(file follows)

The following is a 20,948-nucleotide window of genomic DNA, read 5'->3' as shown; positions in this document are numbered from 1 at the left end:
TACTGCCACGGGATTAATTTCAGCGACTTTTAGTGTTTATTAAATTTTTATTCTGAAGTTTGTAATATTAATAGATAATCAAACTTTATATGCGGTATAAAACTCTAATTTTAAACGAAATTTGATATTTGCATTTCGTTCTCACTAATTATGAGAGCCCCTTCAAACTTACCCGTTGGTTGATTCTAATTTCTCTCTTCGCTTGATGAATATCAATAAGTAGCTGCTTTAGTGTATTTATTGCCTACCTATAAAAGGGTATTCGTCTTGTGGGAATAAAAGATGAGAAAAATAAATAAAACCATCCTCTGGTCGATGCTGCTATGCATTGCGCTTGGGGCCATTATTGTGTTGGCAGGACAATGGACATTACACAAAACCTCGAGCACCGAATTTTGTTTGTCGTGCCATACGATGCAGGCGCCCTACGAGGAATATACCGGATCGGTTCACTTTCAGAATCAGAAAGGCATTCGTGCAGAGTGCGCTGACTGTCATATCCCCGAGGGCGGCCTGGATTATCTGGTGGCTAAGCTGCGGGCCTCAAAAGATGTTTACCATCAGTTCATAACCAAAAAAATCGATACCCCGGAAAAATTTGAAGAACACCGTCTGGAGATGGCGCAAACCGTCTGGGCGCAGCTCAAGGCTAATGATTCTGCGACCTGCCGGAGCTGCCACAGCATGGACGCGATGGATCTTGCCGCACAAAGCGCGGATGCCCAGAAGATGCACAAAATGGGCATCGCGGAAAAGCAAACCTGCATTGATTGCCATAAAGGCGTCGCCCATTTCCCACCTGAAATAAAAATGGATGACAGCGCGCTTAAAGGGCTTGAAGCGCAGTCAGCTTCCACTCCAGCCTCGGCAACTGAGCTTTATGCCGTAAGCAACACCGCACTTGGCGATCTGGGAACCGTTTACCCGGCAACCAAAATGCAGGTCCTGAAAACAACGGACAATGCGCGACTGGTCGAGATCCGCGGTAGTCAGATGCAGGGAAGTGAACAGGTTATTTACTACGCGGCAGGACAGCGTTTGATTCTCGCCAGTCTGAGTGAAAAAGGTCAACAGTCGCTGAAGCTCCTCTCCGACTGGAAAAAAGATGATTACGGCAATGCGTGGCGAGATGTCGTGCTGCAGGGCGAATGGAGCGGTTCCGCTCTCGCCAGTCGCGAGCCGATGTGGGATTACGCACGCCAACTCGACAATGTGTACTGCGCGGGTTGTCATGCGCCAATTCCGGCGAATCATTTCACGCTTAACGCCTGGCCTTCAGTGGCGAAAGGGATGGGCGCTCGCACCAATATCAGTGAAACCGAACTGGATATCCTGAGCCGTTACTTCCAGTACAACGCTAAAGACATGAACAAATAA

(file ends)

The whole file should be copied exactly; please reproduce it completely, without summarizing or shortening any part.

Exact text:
The following is a 20,948-nucleotide window of genomic DNA, read 5'->3' as shown; positions in this document are numbered from 1 at the left end:
TACTGCCACGGGATTAATTTCAGCGACTTTTAGTGTTTATTAAATTTTTATTCTGAAGTTTGTAATATTAATAGATAATCAAACTTTATATGCGGTATAAAACTCTAATTTTAAACGAAATTTGATATTTGCATTTCGTTCTCACTAATTATGAGAGCCCCTTCAAACTTACCCGTTGGTTGATTCTAATTTCTCTCTTCGCTTGATGAATATCAATAAGTAGCTGCTTTAGTGTATTTATTGCCTACCTATAAAAGGGTATTCGTCTTGTGGGAATAAAAGATGAGAAAAATAAATAAAACCATCCTCTGGTCGATGCTGCTATGCATTGCGCTTGGGGCCATTATTGTGTTGGCAGGACAATGGACATTACACAAAACCTCGAGCACCGAATTTTGTTTGTCGTGCCATACGATGCAGGCGCCCTACGAGGAATATACCGGATCGGTTCACTTTCAGAATCAGAAAGGCATTCGTGCAGAGTGCGCTGACTGTCATATCCCCGAGGGCGGCCTGGATTATCTGGTGGCTAAGCTGCGGGCCTCAAAAGATGTTTACCATCAGTTCATAACCAAAAAAATCGATACCCCGGAAAAATTTGAAGAACACCGTCTGGAGATGGCGCAAACCGTCTGGGCGCAGCTCAAGGCTAATGATTCTGCGACCTGCCGGAGCTGCCACAGCATGGACGCGATGGATCTTGCCGCACAAAGCGCGGATGCCCAGAAGATGCACAAAATGGGCATCGCGGAAAAGCAAACCTGCATTGATTGCCATAAAGGCGTCGCCCATTTCCCACCTGAAATAAAAATGGATGACAGCGCGCTTAAAGGGCTTGAAGCGCAGTCAGCTTCCACTCCAGCCTCGGCAACTGAGCTTTATGCCGTAAGCAACACCGCACTTGGCGATCTGGGAACCGTTTACCCGGCAACCAAAATGCAGGTCCTGAAAACAACGGACAATGCGCGACTGGTCGAGATCCGCGGTAGTCAGATGCAGGGAAGTGAACAGGTTATTTACTACGCGGCAGGACAGCGTTTGATTCTCGCCAGTCTGAGTGAAAAAGGTCAACAGTCGCTGAAGCTCCTCTCCGACTGGAAAAAAGATGATTACGGCAATGCGTGGCGAGATGTCGTGCTGCAGGGCGAATGGAGCGGTTCCGCTCTCGCCAGTCGCGAGCCGATGTGGGATTACGCACGCCAACTCGACAATGTGTACTGCGCGGGTTGTCATGCGCCAATTCCGGCGAATCATTTCACGCTTAACGCCTGGCCTTCAGTGGCGAAAGGGATGGGCGCTCGCACCAATATCAGTGAAACCGAACTGGATATCCTGAGCCGTTACTTCCAGTACAACGCTAAAGACATGAACAAATAA